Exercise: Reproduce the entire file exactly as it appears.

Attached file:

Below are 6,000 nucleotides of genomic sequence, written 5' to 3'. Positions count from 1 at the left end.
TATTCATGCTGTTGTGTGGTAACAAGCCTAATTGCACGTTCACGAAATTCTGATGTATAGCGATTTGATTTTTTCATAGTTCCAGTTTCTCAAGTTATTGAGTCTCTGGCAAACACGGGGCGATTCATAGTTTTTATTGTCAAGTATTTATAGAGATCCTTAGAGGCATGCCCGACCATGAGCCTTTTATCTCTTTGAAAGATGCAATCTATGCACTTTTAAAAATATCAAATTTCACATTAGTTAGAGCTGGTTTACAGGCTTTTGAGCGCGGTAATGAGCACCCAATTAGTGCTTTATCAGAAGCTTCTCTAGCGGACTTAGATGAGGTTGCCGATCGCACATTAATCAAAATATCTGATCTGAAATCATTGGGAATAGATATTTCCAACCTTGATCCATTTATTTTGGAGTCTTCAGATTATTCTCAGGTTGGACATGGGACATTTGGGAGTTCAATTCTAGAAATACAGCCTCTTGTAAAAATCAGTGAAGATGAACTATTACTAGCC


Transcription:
Below are 6,000 nucleotides of genomic sequence, written 5' to 3'. Positions count from 1 at the left end.
TATTCATGCTGTTGTGTGGTAACAAGCCTAATTGCACGTTCACGAAATTCTGATGTATAGCGATTTGATTTTTTCATAGTTCCAGTTTCTCAAGTTATTGAGTCTCTGGCAAACACGGGGCGATTCATAGTTTTTATTGTCAAGTATTTATAGAGATCCTTAGAGGCATGCCCGACCATGAGCCTTTTATCTCTTTGAAAGATGCAATCTATGCACTTTTAAAAATATCAAATTTCACATTAGTTAGAGCTGGTTTACAGGCTTTTGAGCGCGGTAATGAGCACCCAATTAGTGCTTTATCAGAAGCTTCTCTAGCGGACTTAGATGAGGTTGCCGATCGCACATTAATCAAAATATCTGATCTGAAATCATTGGGAATAGATATTTCCAACCTTGATCCATTTATTTTGGAGTCTTCAGATTATTCTCAGGTTGGACATGGGACATTTGGGAGTTCAATTCTAGAAATACAGCCTCTTGTAAAAATCAGTGAAGATGAACTATTACTAGCC